Pakistan - land of Islam
Pakistan was only founded in 1947. Since then, the country has seen four
military regimes. Due to the difficult conflict between India and Pakistan over
the Kashmir region, there was nuclear armament on both sides, as a result of
which Pakistan became a nuclear power.
Pakistani culture is shaped and permeated by Islam. Religion affects all areas
of daily life. The geographical conditions show a dry country; about one third
of Pakistan is of desert covered and mountainous. The Hindu Kush, Karakoram
Mountains, Pamir Mountains, and the Western Himalayas stretch across the
country. Many areas in these regions are still not fully explored and developed.
The city of Lahore and the port city of Karachi are particularly worth
seeing, but also the ruined cities of Moerjodaro and Taxila, the Buddhist ruins
of Takht-i-Bahi, the fortress and Shalimar gardens in Lahore, the ruins and city
of the dead of Thatta and the fortress Rohtas, the are all part of the world
The country had a bad day with the murder of Benazir Bhutto on December 27,
2007, who was killed by a suicide bomber.
But that was nothing compared to the flood disaster of August 2010. These floods
affected up to 20 million people who were left homeless, making it the worst
natural disaster the country had in recent years. Huge areas of land were under
water and up to 2,000 people were killed. In view of the disaster, there was an
almost complete breakdown of the infrastructure. of the country
||Islamic Republic of Pakistan
|Name in Urdu
|Islami Jumhuriat Pakistan
Islamic Republic of Pakistan
|Form of government
||Parliamentary democracy, but de facto a predial regime
||Southern part of Central Asia
||Pak sarzamin shad bad
||August 14, 1947
||172.8 million (Credit:
5% Baluch and
about 1.2 million refugees from Afghanistan
||approx. 97% Muslims (mainly Sunnis and approx. 15-20% Shiites)
approx. 3% Hindus, Christians etc.
||The official languages are Urdu and English.
The most important regional languages are Punjabi, Sindhi, Pashtu,
Seraiki and Baluchi
||Islamabad - with an estimated 1 million residents
||approx. 800,000 km²
||The K2 with a height of 8,611 m
||The Indus with a length of 2,900 km
||Hâmûn-i Mâshkel with an extension of 85 km in length and 35 km in
|International license plate
||1 Pakistani rupee = 100 Paisa)
|Time difference to CET
||+ 4 h
|International phone code
||230 volts and 50 hertz
|Internet TLD (Top Level Domain)
From 400 BC Until about 400 BC the Buddhist Gandhara culture prevailed
in what is now Pakistan. From this
area Buddhism spread to China and Japan. From 712 it came to Islam ization of
the region, which formed the basis for the later emergence of Pakistan. The
Muslim Mughal dynasty ruled what is now Pakistan from the
mid-16th to the 19th centuries. The city of Lahore was one of
the centers of Islamic culture.
Abbreviationfinder website, in the 19th century, the British took the provinces of what is now
Pakistan. Due to the differences between Hindus and Muslims, the British
protectorate in India and Pakistan was divided in 1947. Since the founding of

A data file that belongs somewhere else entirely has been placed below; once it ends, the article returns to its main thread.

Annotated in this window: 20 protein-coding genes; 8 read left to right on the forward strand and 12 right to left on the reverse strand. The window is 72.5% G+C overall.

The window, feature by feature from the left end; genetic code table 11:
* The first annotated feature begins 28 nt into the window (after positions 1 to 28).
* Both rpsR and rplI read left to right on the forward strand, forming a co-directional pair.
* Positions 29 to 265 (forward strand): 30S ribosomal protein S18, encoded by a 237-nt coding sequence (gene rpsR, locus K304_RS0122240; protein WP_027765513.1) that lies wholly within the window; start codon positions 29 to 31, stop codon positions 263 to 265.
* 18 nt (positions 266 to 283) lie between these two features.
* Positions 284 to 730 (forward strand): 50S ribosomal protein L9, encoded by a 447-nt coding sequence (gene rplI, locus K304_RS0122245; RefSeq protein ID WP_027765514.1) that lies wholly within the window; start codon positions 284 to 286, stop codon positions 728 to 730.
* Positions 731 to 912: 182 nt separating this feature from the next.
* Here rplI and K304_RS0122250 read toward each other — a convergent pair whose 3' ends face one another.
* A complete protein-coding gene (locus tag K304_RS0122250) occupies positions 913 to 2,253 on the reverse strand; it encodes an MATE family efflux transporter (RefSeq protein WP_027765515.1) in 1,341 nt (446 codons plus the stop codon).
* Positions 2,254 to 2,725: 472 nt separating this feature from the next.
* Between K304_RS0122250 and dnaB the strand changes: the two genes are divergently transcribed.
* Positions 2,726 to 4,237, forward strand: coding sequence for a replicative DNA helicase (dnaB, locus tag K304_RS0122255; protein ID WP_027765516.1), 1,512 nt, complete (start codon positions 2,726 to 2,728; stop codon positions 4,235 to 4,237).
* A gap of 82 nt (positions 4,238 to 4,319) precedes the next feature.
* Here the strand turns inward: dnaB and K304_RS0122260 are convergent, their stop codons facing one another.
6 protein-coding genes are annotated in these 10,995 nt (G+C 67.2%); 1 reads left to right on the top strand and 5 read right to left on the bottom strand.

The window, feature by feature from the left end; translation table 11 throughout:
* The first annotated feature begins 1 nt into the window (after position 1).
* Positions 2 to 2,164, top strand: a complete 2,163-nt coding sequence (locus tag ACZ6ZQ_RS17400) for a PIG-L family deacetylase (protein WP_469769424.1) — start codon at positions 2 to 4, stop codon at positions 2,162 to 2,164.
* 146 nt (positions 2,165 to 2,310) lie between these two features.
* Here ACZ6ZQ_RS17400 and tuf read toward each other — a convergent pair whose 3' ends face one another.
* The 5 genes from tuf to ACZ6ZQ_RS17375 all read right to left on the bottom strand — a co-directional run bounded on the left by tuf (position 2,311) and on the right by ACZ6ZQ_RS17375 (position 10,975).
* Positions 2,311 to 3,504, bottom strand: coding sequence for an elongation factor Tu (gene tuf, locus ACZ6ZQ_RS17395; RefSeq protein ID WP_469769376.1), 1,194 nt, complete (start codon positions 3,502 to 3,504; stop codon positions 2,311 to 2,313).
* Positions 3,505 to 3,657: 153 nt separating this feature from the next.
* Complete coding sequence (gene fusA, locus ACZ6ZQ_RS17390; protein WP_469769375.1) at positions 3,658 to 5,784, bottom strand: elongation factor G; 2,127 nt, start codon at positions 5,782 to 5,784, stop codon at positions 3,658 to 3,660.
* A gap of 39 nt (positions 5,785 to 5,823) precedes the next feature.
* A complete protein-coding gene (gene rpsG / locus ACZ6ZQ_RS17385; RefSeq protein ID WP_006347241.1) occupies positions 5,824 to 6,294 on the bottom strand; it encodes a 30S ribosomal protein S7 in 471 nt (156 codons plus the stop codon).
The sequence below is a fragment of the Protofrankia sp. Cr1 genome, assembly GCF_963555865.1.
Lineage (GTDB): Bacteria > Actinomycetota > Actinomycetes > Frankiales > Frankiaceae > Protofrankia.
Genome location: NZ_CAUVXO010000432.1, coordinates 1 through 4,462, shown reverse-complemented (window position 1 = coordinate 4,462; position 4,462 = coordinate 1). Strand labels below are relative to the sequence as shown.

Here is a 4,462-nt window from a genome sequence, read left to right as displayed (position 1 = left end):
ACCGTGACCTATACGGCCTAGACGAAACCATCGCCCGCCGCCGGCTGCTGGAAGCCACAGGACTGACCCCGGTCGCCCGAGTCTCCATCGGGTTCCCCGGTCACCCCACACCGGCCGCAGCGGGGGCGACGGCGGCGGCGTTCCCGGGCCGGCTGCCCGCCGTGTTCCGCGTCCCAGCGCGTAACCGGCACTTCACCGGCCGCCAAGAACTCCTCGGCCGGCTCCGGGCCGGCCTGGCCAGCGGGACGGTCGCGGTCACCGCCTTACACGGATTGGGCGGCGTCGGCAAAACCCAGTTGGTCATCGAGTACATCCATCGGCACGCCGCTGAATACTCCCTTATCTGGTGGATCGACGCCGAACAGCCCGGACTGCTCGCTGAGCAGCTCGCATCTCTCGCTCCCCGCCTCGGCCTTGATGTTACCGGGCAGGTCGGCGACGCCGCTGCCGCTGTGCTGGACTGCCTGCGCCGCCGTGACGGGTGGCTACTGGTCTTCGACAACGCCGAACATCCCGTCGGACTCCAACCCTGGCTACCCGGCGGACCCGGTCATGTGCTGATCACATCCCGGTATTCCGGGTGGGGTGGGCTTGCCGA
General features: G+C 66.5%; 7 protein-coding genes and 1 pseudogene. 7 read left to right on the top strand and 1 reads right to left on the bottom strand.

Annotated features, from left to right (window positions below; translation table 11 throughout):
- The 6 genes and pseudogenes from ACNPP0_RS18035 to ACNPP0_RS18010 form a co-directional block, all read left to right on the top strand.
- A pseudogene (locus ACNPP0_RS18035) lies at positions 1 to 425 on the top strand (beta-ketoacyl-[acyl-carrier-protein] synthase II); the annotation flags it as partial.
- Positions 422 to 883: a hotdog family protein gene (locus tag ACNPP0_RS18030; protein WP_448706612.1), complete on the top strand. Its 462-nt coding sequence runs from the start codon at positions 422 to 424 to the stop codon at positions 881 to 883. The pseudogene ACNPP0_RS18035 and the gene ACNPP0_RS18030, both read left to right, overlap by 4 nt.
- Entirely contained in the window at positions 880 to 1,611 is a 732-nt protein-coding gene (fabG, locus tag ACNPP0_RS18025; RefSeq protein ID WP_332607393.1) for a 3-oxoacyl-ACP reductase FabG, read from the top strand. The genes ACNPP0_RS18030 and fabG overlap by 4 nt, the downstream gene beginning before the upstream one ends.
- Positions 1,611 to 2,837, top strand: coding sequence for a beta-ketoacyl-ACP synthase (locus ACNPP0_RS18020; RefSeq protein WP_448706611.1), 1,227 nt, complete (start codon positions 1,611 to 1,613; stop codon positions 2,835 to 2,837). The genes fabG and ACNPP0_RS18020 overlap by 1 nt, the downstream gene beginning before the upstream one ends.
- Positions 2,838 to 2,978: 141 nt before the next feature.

the state in 1947, the military has taken power in Pakistan four times. In 1971,
East Pakistan split off and declared itself independent as Bangladesh.
Constitutional amendments under General Zia ul-Haq in 1985
pushed the Islamization of society forward and put a strain on democratic
institutions. In 1988, after the death of General Zia, the
party leader of the PPP Benazir Bhutto became Prime Minister
for 20 months. In 1990 she was deposed and Nawaz Sharif was appointed
Prime Minister. Benazir Bhutto formed the federal government. In 1997, after
parliament was again dissolved by the President, the PML-N won an overwhelming
victory with Chairman Nawaz Sharif. The religious-conservative Mohammad
Rafiq Tarar, nominated by Prime Minister Sharif, was elected the 9th
President of Pakistan in 1997.
After the Kashmir crisis in 1999, tensions arose between
Prime Minister Nawaz Sharif and his army chief, Perez Musharraf. General
Musharraf took power in a bloodless military coup. In 2001, President Musharraf
and Indian Prime Minister AB Vajpayee met for talks, but a
joint final declaration failed due to the differing views on the Kashmir
region. In 2001, President Musharraf pledged full and unreserved support
to the United States in the fight against terrorism, thereby opposing the Taliban, which
had previously been supported by Pakistan. In a keynote address, President
Musharraf rejected terror, intolerance and extremist violence. As a result, five
militant organizations were banned. The newly formed PML-Q emerged
victorious from the parliamentary elections in 2002. With the support of
defectors, it forms the government of Prime Minister Jamali. According
to EU observers, the opposition parties have been hampered.
In 2002 the Indian-Pakistani relationship escalated again. Troops marched on
both sides of the border. A constitutional amendment in 2003 gave the president
far-reaching powers. President Musharraf promised to step down from the army
chief by the end of 2004, from which he stepped down again in 2004. Two attacks
on President Musharraf followed, both of which he survived.
In 2004, President Musharraf and Indian Prime Minister Vajpayee came to an
agreement on all issues, including the Kashmiri conflict. After Musharraf's
forced and bloodless resignation on August 18, 2008, Asif Ali Zardari
was legally elected as the new president on September 6, 2008 by the
two chambers and a number of provincial governors. He took office on August 6,
2008 - he was sworn in on September 9, 2008.
Former cricketer Imran Ahmad Khan Niazi (born 1952) has been the country's prime
minister since August 18, 2018.
On September 9, 2018, Arif Alvi (born 1949) became president of the country.